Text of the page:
Mining IRR: no-go areas, revenue sharing still pending

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Two of the several contentious aspects of the Aquino government's policy on the mining industry have yet to be finalized after the mining council released the rules and regulations on September 11

MANILA, Philippines – Two of the several contentious aspects of the Aquino government’s policy on the mining industry have yet to be finalized after the mining council released the rules and regulations on Tuesday, September 11.

Specific areas in the country where any mining activity will not be allowed — also referred to as the “no-go areas” — as well as the revenue sharing scheme among mining stakeholders and the government, will still need to be ironed out.

The Mining Industry Coordinating Council (MICC) approved the Implementing Rules and Regulations (IRR) of the Aquino government’s Executive Order No. 79 on September 10, according to Environment Secretary Ramon Paje. The IRR will need to be published in a newspaper and will take effect 15 days after.

Below is a signed copy of the IRR.

Mining EO implementing rules and regulations

The IRR had gone through at least 3 drafts and a day-long consultation with stakeholders after the EO 79 was released in July.

No-go areas

Despite these, the MICC still passed on the task of determining the no-go zones to the National Mapping and Resource Information Authority (NAMRIA), the central mapping agency of the government.

Earlier, the Department of Tourism (DOT) was tasked to identify most of the 78 sites that could be developed for tourism activities.

Determining and defining the no-go areas were reportedly a sticky issue among industry players and environmental groups during the drafting of the IRR since there are some applications for, or already approved, mining tenements in select areas.  

“The IRR has clearly mandated NAMRIA, the national mapping agency of the government, to come up with an integrated map. This will contain all the thematic maps for boundaries of cultural lands, eco-tourism sites,” Mines and Geosciences Bureau Director Leo Jasareno explained.  

“Once the technical descriptions are identified on the map, it will now be very easy for the MGB to find out if an area is close or open to mining,” he added. “We will minimize arbitrariness.”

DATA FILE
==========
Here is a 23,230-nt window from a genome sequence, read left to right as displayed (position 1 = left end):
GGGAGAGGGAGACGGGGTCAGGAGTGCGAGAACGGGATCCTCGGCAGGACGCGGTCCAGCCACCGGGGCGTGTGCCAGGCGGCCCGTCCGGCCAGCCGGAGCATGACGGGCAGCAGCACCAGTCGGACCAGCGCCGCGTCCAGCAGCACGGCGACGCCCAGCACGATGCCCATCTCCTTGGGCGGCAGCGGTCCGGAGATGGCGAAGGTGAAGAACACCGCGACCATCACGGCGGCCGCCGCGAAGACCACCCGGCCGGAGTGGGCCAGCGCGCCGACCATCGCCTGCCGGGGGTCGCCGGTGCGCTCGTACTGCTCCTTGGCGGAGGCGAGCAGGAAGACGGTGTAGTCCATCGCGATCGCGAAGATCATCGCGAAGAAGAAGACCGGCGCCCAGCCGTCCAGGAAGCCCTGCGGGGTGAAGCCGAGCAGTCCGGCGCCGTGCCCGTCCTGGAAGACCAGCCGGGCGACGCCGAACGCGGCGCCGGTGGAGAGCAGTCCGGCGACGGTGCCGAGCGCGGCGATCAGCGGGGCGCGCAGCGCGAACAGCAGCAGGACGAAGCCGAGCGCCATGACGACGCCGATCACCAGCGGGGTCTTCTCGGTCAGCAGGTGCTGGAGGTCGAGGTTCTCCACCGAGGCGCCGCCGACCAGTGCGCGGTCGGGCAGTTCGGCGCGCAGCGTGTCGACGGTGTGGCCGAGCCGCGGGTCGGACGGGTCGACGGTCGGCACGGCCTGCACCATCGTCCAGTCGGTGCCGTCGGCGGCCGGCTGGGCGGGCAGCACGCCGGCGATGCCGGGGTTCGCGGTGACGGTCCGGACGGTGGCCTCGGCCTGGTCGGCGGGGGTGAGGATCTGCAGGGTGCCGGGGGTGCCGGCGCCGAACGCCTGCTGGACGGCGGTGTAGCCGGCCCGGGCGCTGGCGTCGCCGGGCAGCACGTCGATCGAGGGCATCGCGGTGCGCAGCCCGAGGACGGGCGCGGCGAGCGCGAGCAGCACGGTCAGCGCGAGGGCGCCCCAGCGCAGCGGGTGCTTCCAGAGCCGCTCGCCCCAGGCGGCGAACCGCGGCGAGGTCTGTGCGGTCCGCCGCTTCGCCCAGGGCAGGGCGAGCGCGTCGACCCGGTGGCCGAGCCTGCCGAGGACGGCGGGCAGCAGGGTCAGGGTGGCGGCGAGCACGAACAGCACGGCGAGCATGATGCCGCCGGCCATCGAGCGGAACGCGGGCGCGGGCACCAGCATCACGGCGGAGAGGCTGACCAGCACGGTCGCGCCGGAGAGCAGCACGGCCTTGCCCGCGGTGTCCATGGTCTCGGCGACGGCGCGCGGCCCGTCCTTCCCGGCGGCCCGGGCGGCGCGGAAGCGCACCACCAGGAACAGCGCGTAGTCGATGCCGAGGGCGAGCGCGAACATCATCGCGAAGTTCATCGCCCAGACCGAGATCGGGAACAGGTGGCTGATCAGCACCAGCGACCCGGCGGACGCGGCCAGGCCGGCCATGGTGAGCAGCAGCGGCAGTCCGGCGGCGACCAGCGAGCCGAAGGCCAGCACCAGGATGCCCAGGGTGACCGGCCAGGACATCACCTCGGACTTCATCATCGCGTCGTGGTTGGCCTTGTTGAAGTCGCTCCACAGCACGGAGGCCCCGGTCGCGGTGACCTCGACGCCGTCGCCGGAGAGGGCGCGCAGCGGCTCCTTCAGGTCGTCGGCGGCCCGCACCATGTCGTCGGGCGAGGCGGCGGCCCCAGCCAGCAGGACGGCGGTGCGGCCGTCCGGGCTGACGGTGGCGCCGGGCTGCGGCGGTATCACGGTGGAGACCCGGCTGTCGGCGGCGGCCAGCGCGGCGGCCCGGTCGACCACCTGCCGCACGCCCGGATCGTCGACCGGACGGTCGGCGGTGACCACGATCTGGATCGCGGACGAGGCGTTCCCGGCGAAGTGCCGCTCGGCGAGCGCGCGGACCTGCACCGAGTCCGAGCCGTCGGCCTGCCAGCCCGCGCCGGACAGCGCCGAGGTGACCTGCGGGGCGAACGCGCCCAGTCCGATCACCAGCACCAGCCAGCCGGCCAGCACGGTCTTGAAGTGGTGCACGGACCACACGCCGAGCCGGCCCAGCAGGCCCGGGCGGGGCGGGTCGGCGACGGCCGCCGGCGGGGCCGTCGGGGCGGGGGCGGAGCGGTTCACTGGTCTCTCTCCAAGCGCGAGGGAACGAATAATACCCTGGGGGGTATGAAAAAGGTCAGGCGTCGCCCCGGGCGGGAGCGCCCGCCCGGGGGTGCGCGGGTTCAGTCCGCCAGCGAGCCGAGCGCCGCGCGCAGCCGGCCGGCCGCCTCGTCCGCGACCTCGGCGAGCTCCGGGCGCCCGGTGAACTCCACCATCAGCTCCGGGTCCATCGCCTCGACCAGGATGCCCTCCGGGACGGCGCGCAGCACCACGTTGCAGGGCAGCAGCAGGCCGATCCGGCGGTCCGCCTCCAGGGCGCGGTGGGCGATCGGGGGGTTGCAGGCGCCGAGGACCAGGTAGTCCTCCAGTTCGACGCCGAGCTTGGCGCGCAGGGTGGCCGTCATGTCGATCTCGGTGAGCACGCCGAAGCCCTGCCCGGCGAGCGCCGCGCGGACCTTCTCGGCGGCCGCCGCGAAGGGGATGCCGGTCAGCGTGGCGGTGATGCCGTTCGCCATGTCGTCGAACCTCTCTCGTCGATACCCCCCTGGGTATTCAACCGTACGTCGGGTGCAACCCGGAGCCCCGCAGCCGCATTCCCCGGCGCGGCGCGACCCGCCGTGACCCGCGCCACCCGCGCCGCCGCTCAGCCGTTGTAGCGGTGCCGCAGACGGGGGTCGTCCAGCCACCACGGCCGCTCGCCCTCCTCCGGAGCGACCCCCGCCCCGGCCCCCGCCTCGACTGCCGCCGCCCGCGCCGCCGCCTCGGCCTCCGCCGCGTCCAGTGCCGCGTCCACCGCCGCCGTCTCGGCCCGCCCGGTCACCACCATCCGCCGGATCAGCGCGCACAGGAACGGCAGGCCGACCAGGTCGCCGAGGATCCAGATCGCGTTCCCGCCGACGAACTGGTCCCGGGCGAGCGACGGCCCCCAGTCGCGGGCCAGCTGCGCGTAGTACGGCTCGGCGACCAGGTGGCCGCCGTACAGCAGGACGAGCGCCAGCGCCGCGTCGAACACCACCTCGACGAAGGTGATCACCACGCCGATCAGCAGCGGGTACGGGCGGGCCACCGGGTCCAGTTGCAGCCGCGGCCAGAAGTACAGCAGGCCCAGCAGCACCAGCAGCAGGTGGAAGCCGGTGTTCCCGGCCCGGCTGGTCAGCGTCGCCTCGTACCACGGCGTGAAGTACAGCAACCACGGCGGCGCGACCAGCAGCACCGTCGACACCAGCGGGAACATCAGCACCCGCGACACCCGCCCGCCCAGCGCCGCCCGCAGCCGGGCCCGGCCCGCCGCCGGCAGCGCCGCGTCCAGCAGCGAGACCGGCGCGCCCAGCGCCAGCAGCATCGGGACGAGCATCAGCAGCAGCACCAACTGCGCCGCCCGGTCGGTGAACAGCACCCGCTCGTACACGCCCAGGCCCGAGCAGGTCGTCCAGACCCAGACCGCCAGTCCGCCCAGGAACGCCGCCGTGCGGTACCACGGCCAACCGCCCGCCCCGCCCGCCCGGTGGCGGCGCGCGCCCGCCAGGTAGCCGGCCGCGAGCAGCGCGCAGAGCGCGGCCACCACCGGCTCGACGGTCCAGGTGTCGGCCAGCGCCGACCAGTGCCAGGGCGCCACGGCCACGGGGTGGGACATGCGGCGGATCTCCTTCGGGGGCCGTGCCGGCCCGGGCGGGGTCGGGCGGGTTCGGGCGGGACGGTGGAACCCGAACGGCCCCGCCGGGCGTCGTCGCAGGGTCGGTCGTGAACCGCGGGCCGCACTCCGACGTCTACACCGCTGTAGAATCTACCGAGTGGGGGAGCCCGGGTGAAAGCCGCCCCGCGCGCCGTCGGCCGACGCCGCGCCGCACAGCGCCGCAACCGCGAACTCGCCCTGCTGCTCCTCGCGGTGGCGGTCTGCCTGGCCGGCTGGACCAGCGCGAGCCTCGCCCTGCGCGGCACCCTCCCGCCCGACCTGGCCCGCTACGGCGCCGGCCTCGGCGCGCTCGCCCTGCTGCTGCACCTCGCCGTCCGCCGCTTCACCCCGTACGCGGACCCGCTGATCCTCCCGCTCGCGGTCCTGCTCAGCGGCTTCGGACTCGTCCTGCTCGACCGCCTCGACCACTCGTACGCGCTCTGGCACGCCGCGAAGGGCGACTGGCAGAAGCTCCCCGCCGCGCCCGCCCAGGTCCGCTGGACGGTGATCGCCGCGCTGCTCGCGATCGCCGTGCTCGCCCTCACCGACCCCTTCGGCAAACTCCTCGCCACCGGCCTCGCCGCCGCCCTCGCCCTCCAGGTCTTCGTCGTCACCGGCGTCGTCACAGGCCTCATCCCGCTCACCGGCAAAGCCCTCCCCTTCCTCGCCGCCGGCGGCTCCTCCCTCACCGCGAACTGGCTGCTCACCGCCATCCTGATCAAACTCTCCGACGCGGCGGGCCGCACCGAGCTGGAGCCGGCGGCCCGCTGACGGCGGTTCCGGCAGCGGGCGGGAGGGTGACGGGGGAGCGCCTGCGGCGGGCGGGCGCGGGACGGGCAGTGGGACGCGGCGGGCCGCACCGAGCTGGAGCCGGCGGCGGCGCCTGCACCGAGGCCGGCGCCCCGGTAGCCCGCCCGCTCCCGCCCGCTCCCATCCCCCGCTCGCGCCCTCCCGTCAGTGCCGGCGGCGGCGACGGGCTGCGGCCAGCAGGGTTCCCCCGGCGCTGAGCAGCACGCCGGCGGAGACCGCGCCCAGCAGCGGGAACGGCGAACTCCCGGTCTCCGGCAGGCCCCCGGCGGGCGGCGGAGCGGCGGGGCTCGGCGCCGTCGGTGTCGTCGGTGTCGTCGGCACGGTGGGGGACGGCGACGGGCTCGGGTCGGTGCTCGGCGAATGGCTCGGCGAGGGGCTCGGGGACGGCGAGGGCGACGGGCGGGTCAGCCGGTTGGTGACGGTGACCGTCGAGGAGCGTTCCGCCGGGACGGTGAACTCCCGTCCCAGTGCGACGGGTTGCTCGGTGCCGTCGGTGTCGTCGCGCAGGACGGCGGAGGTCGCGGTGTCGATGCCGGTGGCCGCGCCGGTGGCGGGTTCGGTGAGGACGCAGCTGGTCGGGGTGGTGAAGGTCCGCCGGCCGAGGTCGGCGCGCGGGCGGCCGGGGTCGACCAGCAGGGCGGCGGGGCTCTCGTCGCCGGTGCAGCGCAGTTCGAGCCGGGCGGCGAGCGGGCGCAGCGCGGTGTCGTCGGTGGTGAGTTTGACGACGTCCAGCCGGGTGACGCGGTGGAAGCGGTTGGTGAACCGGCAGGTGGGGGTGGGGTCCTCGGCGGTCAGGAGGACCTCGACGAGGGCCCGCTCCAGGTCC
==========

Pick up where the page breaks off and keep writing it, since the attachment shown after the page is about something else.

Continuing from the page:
Jasareno said the NAMRIA was given 4 months to finish the thematic maps.

Revenue-sharing scheme

Jasareno also confirmed that the IRR specified that changes in the current revenue sharing scheme on mining activities will be pursued in Congress.

The revenue-sharing scheme is the most contentious aspect of the EO 79 since the “no new mining contracts” regime will be in place until lawmakers pass the mining reform bill.

President Aquino and Finance Secretary Cesar Purisima have been pushing for higher tax collections from mining industry players.

Most large-scale miners are operating under a Mineral Production Sharing Agreement (MPSA), which requires just 2% corporate income tax, among others.

Purisima has also previously said that incentives given to mining players should be scrapped since investors looking for minerals to extract will still come over.   
The MICC will draft the mining reform bill that will be tackled in Congress.

Jasareno said a technical working group (TWG) has been formed to start drafting the bill. “We have assured the industry players that we will expedite the preparation [of the draft].”

Mining accidents

The IRR also added a new aspect in the efforts to minimize impact of mining activities on the environment.

Jasareno said that when mining accidents happen, the individual owners will also be banned from undertaking new mining projects. Under the current Mining Act, only the corporate entity is made responsible for financial, technical, legal and other responsibilities during and after an accident.